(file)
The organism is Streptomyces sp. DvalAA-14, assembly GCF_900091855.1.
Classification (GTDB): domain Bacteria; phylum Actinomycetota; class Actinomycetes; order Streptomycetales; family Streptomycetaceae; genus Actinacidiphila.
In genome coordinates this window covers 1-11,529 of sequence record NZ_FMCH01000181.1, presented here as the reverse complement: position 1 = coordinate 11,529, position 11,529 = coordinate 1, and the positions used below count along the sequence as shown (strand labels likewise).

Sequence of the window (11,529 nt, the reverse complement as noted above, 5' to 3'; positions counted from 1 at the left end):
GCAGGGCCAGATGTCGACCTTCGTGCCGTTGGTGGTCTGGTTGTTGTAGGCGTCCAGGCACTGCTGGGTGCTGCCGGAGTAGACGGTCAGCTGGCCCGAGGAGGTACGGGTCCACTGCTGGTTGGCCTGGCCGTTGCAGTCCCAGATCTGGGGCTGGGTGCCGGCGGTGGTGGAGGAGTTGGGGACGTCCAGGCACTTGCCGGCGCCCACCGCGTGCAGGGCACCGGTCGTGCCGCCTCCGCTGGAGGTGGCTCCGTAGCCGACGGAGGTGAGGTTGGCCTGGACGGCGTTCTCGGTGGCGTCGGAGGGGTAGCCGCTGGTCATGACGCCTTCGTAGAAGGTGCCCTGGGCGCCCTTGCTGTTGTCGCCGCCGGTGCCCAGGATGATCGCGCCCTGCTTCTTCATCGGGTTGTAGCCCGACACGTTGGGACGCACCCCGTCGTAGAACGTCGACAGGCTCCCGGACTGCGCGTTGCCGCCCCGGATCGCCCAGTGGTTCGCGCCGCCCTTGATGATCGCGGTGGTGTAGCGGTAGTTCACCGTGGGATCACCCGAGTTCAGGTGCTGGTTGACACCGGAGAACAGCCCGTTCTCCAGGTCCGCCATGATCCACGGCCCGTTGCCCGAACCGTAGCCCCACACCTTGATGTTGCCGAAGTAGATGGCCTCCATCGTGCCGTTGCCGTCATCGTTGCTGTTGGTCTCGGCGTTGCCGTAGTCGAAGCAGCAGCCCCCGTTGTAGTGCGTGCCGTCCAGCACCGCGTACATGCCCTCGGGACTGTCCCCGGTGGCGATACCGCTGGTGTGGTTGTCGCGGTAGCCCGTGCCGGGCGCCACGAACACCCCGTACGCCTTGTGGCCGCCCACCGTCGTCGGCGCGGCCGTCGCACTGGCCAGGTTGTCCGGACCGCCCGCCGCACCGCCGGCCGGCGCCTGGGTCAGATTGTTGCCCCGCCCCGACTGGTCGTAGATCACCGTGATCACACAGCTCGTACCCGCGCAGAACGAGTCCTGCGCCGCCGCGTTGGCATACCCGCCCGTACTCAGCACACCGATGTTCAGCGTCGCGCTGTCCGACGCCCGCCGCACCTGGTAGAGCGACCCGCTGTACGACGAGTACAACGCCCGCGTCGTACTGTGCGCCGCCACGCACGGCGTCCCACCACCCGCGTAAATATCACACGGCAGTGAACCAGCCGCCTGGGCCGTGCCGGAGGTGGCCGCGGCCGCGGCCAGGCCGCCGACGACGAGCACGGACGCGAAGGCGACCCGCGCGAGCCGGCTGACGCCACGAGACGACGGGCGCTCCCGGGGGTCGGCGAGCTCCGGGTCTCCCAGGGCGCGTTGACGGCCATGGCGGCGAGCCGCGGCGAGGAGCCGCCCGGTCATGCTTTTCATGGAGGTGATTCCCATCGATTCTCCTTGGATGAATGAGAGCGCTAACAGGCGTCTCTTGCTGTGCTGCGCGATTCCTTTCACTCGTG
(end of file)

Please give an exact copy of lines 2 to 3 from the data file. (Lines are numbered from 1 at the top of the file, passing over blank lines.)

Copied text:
Classification (GTDB): domain Bacteria; phylum Actinomycetota; class Actinomycetes; order Streptomycetales; family Streptomycetaceae; genus Actinacidiphila.
In genome coordinates this window covers 1-11,529 of sequence record NZ_FMCH01000181.1, presented here as the reverse complement: position 1 = coordinate 11,529, position 11,529 = coordinate 1, and the positions used below count along the sequence as shown (strand labels likewise).